The Gall Bladder meridian starts at the outer corner of the eye (near the liver meridian which passes through the center of the eye) and immediately branches into two lines. A main branch remains on the surface and flows back and forth to the side of the head and above the ear, before turning down along the back of the neck. Then, following the top of the shoulder, passes under the arm and moves in zigzags on the side of ribs to the hips. The other branch enters the cheek and down the liver and gallbladder. From there descends more and meets the first branch on the front of the hip. The unified line then descends along the outer side (lateral) thigh and knee, until it reaches the ankle. It flows into the top of the foot until it reaches the fourth toe, yet another branch flows from the ankle on the top of the foot and meets with the Liver meridian in the big toe of the foot.

Disharmony of the Gall Bladder meridian: Lateral headache, blurred vision and pain on the lateral side of the body, including eyes, ears and throat may be an indication of problems with the Gallbladder meridian.

[1] www.lieske.com/channels/5e liver.htm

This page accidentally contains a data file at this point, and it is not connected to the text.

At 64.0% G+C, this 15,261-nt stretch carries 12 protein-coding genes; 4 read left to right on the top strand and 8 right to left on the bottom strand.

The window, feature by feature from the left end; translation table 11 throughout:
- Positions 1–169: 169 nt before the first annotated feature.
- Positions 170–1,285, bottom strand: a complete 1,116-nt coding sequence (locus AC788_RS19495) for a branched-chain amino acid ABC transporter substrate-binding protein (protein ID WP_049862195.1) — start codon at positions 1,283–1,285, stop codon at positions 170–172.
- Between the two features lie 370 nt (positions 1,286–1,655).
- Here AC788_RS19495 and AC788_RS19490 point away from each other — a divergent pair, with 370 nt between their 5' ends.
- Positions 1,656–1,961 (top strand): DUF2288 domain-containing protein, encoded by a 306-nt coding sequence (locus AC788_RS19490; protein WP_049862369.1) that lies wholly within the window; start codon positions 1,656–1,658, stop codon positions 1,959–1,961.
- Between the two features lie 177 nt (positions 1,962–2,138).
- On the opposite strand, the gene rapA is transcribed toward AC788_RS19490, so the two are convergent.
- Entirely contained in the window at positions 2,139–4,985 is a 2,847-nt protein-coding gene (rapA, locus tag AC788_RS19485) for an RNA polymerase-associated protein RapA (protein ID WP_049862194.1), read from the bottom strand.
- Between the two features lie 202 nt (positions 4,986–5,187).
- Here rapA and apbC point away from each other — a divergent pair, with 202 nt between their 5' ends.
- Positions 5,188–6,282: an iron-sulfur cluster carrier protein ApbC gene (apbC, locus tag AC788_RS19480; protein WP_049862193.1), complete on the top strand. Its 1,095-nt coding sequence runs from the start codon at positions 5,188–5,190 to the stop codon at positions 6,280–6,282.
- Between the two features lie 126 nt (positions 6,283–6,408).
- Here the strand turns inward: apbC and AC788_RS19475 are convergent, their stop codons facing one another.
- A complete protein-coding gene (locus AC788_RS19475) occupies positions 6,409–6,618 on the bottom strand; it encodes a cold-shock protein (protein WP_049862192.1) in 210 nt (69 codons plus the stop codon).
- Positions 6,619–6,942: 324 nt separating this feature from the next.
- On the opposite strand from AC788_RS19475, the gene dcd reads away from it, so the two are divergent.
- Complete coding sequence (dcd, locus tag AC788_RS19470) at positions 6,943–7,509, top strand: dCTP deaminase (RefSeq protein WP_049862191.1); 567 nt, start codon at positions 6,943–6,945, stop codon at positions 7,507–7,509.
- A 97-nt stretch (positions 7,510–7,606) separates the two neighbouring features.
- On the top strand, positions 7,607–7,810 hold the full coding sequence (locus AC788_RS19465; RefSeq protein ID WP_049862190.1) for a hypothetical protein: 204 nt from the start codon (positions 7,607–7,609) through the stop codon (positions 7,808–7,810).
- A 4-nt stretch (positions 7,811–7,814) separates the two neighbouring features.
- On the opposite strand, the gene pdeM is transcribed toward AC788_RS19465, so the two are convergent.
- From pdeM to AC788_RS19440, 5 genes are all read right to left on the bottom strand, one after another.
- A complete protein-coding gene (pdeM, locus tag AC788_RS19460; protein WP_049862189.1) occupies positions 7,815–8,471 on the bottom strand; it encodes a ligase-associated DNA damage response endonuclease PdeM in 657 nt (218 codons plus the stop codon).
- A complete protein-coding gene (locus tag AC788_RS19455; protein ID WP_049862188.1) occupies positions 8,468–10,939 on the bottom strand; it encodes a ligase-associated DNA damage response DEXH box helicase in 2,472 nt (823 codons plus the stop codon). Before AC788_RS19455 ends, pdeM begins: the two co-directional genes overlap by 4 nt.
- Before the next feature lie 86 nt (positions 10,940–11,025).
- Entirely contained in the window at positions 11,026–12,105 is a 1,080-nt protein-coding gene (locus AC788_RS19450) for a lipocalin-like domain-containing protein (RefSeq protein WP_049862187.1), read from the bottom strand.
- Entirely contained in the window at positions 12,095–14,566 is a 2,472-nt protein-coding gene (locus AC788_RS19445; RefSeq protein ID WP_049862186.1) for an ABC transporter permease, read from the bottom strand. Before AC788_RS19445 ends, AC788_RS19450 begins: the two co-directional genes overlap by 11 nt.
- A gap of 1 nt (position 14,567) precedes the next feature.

[2] The complete guide to Yin Yoga by Bernie Clark

Picture 1: www.betuwefotograaf.nl / Picture 2: www.webmd.com

 

 

 

 

 

 

 

 

 

 

[1] www.lieske.com/channels/5e liver.htm

[2] The complete guide to Yin Yoga by Bernie Clark


Sophie Nusselder

My name is Sophie Nusselder. I started practicing and teaching yoga in 2008 and knew I started travelling a path that would change my life. Ever since my childhood I remember having a natural desire for physical movement. Born and raised on the Dutch countryside I loved to bike and hike in nature. The awareness of the breath in yoga made me connect with deeper layers. A fortification of magic in life! To me yoga means aligning. Yoga and meditation are tools to remove that what blocks me and allow space – the space of pure presence. By constantly returning to this space I discover what truth is and what is not. It’s direct communication, which results in pure clarity, free feelings, liberation and creativity. I experience yoga as a feeding of my deepest yearning, it creates challenges to develop myself and it works as a support in my inner pursuits.

All points of view are welcome, even contradictory ones ? All we expect is that you put your point across in a civil manner.